As this is happening, you also see trans folks connecting. The AOL approach to dealing with the threat these users posed was to ban the terms transsexual and transvestite on the grounds that the very words represented an adult concept. (Transgender wasn’t on their radar yet.) This led to a long back and forth between trans folks and AOL. Every step of the way, users were kind of asking the system, “Can you give us this?” Online community was contingent on the largesse of corporations.
The success of AOL began to shift the demographic makeup of the internet, bringing more kids and more non-technical users online. How did this impact the trans community?
Prior to the mid-1990s, the people in trans community spaces, online and off, were generally in their thirties and forties. It was difficult for youth to get in contact, and the adult trans community was very hesitant to talk to youth. They were afraid of being accused of child endangerment. In the mid-1990s, as the computer shifted from a technical object to a home appliance, it became “the family computer,” and you start to see queer and trans youth reaching out to each other. Suddenly, a trans kid can make their own homepage and use that homepage to find and start emailing with another trans kid.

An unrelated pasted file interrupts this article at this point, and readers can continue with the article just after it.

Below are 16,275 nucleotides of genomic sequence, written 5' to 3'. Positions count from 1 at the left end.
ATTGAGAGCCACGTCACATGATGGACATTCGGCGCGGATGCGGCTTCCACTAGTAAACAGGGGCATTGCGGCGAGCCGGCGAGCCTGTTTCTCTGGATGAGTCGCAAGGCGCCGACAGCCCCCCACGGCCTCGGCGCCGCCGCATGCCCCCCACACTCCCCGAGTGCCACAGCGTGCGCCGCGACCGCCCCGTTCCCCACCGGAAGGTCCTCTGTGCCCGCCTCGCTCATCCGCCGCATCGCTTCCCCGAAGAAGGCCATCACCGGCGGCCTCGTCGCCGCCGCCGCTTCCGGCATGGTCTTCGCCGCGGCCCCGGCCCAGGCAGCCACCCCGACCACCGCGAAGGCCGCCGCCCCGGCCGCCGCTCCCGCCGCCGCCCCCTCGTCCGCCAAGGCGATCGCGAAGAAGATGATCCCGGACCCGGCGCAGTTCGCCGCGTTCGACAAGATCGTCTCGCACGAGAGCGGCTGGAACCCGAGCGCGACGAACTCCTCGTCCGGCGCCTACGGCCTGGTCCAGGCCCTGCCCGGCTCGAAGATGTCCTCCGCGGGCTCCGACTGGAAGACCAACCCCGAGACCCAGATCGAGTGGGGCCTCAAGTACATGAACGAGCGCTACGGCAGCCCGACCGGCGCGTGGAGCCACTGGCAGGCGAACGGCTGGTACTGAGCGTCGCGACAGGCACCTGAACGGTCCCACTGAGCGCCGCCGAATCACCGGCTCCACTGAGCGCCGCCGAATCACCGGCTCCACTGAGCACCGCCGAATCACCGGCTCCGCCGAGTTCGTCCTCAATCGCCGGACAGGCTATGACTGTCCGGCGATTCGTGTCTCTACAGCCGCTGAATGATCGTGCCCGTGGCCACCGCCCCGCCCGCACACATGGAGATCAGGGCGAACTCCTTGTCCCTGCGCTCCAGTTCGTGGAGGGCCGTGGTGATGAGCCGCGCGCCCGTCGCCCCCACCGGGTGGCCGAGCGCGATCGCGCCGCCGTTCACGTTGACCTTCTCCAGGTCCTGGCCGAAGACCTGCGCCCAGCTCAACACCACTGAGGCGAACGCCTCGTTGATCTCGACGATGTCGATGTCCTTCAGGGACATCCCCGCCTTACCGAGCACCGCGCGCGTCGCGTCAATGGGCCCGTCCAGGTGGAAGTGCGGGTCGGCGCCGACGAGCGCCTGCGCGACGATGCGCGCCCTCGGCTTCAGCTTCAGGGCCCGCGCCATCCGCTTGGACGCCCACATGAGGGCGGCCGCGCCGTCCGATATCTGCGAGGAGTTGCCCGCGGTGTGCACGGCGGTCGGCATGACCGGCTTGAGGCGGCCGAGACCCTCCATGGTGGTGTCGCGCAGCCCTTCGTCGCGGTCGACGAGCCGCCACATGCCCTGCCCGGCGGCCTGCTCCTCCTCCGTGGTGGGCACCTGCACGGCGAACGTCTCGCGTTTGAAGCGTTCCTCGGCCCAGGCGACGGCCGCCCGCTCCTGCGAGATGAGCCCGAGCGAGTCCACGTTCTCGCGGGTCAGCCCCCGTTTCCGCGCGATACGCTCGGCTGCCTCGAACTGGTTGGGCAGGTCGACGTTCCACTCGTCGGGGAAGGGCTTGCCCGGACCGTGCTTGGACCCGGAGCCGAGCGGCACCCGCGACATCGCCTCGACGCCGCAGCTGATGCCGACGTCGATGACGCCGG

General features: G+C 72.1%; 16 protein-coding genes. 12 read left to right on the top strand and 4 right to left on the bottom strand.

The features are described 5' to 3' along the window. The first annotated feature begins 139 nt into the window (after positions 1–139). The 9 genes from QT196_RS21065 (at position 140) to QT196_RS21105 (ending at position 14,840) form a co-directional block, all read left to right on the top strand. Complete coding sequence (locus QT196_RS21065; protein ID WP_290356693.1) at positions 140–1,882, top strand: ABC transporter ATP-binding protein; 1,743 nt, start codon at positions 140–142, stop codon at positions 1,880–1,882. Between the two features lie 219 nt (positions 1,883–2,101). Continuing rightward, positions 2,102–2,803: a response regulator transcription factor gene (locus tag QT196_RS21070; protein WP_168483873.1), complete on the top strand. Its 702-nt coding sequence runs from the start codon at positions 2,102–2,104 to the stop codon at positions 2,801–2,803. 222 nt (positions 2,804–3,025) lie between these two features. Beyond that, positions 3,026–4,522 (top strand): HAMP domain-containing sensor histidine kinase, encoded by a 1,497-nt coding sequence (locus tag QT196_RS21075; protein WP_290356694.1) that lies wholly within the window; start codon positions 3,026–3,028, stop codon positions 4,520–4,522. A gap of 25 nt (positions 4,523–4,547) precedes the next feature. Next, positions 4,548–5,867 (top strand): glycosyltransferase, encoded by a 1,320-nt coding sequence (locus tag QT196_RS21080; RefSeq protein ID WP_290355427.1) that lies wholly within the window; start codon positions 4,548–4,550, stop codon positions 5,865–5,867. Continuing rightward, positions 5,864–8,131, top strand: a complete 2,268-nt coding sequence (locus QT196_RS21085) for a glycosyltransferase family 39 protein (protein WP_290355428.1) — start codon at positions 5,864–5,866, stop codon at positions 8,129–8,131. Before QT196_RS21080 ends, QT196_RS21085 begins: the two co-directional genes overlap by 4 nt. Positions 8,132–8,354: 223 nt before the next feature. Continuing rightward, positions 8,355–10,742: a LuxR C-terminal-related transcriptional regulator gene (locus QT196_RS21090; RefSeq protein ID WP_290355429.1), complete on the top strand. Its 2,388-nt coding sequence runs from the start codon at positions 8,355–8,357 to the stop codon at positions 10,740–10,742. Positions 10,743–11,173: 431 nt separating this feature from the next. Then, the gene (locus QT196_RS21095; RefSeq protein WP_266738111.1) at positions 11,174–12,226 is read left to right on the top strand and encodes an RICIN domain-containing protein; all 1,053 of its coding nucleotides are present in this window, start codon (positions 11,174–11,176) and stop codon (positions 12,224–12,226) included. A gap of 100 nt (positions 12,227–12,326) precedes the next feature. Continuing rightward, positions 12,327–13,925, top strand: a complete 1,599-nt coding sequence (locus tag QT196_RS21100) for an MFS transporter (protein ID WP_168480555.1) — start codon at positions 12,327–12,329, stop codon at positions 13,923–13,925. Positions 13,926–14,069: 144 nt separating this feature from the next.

Email is not like a physical letter that comes in the mailbox that someone else can open. You can have a secret second email account that your parents don’t know about, that you log in to at night when they’re asleep. It gives people a new kind of privacy, and this is sort of the great innovation of the internet, for all trans people, but especially for trans youth, who have even less control over their communication.